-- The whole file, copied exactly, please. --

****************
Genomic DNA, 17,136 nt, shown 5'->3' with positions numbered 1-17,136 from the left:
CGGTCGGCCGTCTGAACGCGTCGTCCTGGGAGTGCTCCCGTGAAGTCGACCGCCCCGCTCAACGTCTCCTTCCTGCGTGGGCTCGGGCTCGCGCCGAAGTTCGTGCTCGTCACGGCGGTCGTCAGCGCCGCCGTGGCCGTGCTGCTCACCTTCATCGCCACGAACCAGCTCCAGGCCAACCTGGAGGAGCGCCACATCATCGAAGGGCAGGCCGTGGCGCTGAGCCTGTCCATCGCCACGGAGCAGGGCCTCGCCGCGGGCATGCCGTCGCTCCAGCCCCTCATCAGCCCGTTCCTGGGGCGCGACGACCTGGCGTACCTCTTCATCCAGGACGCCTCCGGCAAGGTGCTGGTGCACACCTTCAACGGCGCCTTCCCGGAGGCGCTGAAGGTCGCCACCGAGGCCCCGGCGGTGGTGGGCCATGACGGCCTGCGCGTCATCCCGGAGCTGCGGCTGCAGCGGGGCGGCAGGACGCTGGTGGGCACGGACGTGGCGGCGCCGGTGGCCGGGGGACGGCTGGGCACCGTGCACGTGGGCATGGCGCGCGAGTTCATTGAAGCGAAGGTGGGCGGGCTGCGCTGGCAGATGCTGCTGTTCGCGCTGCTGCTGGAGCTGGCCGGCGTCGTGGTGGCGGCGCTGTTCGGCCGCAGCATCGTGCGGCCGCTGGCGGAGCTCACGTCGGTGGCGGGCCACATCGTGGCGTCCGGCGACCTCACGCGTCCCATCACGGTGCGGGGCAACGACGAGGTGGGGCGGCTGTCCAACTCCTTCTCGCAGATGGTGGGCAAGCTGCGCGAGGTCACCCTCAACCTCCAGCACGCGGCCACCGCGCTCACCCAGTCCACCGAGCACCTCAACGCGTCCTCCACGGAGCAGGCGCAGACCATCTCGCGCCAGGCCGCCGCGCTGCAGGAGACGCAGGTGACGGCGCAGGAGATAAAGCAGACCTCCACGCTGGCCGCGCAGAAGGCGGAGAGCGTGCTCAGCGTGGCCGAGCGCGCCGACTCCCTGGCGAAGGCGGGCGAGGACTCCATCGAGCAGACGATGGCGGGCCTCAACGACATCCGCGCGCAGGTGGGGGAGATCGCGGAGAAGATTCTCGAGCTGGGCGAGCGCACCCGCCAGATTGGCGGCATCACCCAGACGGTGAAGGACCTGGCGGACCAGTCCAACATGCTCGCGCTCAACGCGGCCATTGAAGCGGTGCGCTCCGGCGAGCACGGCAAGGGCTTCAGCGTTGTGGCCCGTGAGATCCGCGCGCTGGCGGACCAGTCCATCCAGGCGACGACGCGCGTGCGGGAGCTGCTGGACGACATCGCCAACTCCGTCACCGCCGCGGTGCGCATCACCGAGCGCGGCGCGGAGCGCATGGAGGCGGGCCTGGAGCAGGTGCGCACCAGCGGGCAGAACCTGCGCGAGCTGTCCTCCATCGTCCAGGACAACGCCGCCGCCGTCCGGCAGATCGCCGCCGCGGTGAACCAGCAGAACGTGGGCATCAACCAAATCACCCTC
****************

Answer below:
Genomic DNA, 17,136 nt, shown 5'->3' with positions numbered 1-17,136 from the left:
CGGTCGGCCGTCTGAACGCGTCGTCCTGGGAGTGCTCCCGTGAAGTCGACCGCCCCGCTCAACGTCTCCTTCCTGCGTGGGCTCGGGCTCGCGCCGAAGTTCGTGCTCGTCACGGCGGTCGTCAGCGCCGCCGTGGCCGTGCTGCTCACCTTCATCGCCACGAACCAGCTCCAGGCCAACCTGGAGGAGCGCCACATCATCGAAGGGCAGGCCGTGGCGCTGAGCCTGTCCATCGCCACGGAGCAGGGCCTCGCCGCGGGCATGCCGTCGCTCCAGCCCCTCATCAGCCCGTTCCTGGGGCGCGACGACCTGGCGTACCTCTTCATCCAGGACGCCTCCGGCAAGGTGCTGGTGCACACCTTCAACGGCGCCTTCCCGGAGGCGCTGAAGGTCGCCACCGAGGCCCCGGCGGTGGTGGGCCATGACGGCCTGCGCGTCATCCCGGAGCTGCGGCTGCAGCGGGGCGGCAGGACGCTGGTGGGCACGGACGTGGCGGCGCCGGTGGCCGGGGGACGGCTGGGCACCGTGCACGTGGGCATGGCGCGCGAGTTCATTGAAGCGAAGGTGGGCGGGCTGCGCTGGCAGATGCTGCTGTTCGCGCTGCTGCTGGAGCTGGCCGGCGTCGTGGTGGCGGCGCTGTTCGGCCGCAGCATCGTGCGGCCGCTGGCGGAGCTCACGTCGGTGGCGGGCCACATCGTGGCGTCCGGCGACCTCACGCGTCCCATCACGGTGCGGGGCAACGACGAGGTGGGGCGGCTGTCCAACTCCTTCTCGCAGATGGTGGGCAAGCTGCGCGAGGTCACCCTCAACCTCCAGCACGCGGCCACCGCGCTCACCCAGTCCACCGAGCACCTCAACGCGTCCTCCACGGAGCAGGCGCAGACCATCTCGCGCCAGGCCGCCGCGCTGCAGGAGACGCAGGTGACGGCGCAGGAGATAAAGCAGACCTCCACGCTGGCCGCGCAGAAGGCGGAGAGCGTGCTCAGCGTGGCCGAGCGCGCCGACTCCCTGGCGAAGGCGGGCGAGGACTCCATCGAGCAGACGATGGCGGGCCTCAACGACATCCGCGCGCAGGTGGGGGAGATCGCGGAGAAGATTCTCGAGCTGGGCGAGCGCACCCGCCAGATTGGCGGCATCACCCAGACGGTGAAGGACCTGGCGGACCAGTCCAACATGCTCGCGCTCAACGCGGCCATTGAAGCGGTGCGCTCCGGCGAGCACGGCAAGGGCTTCAGCGTTGTGGCCCGTGAGATCCGCGCGCTGGCGGACCAGTCCATCCAGGCGACGACGCGCGTGCGGGAGCTGCTGGACGACATCGCCAACTCCGTCACCGCCGCGGTGCGCATCACCGAGCGCGGCGCGGAGCGCATGGAGGCGGGCCTGGAGCAGGTGCGCACCAGCGGGCAGAACCTGCGCGAGCTGTCCTCCATCGTCCAGGACAACGCCGCCGCCGTCCGGCAGATCGCCGCCGCGGTGAACCAGCAGAACGTGGGCATCAACCAAATCACCCTC